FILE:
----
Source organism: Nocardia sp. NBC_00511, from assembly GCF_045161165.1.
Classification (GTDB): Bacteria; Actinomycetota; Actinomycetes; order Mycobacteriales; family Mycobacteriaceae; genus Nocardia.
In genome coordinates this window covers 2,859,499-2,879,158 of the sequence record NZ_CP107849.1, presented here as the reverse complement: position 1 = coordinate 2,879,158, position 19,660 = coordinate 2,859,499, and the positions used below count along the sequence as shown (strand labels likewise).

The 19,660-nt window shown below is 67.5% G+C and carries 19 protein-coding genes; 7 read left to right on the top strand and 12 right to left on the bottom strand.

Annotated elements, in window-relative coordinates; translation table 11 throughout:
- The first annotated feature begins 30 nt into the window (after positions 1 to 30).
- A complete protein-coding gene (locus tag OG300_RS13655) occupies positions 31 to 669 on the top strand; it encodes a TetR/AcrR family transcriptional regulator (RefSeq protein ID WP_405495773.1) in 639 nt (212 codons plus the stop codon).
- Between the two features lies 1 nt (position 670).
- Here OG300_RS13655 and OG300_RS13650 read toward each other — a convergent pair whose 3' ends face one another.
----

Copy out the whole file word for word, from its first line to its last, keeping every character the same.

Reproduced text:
Source organism: Nocardia sp. NBC_00511, from assembly GCF_045161165.1.
Classification (GTDB): Bacteria; Actinomycetota; Actinomycetes; order Mycobacteriales; family Mycobacteriaceae; genus Nocardia.
In genome coordinates this window covers 2,859,499-2,879,158 of the sequence record NZ_CP107849.1, presented here as the reverse complement: position 1 = coordinate 2,879,158, position 19,660 = coordinate 2,859,499, and the positions used below count along the sequence as shown (strand labels likewise).

The 19,660-nt window shown below is 67.5% G+C and carries 19 protein-coding genes; 7 read left to right on the top strand and 12 right to left on the bottom strand.

Annotated elements, in window-relative coordinates; translation table 11 throughout:
- The first annotated feature begins 30 nt into the window (after positions 1 to 30).
- A complete protein-coding gene (locus tag OG300_RS13655) occupies positions 31 to 669 on the top strand; it encodes a TetR/AcrR family transcriptional regulator (RefSeq protein ID WP_405495773.1) in 639 nt (212 codons plus the stop codon).
- Between the two features lies 1 nt (position 670).
- Here OG300_RS13655 and OG300_RS13650 read toward each other — a convergent pair whose 3' ends face one another.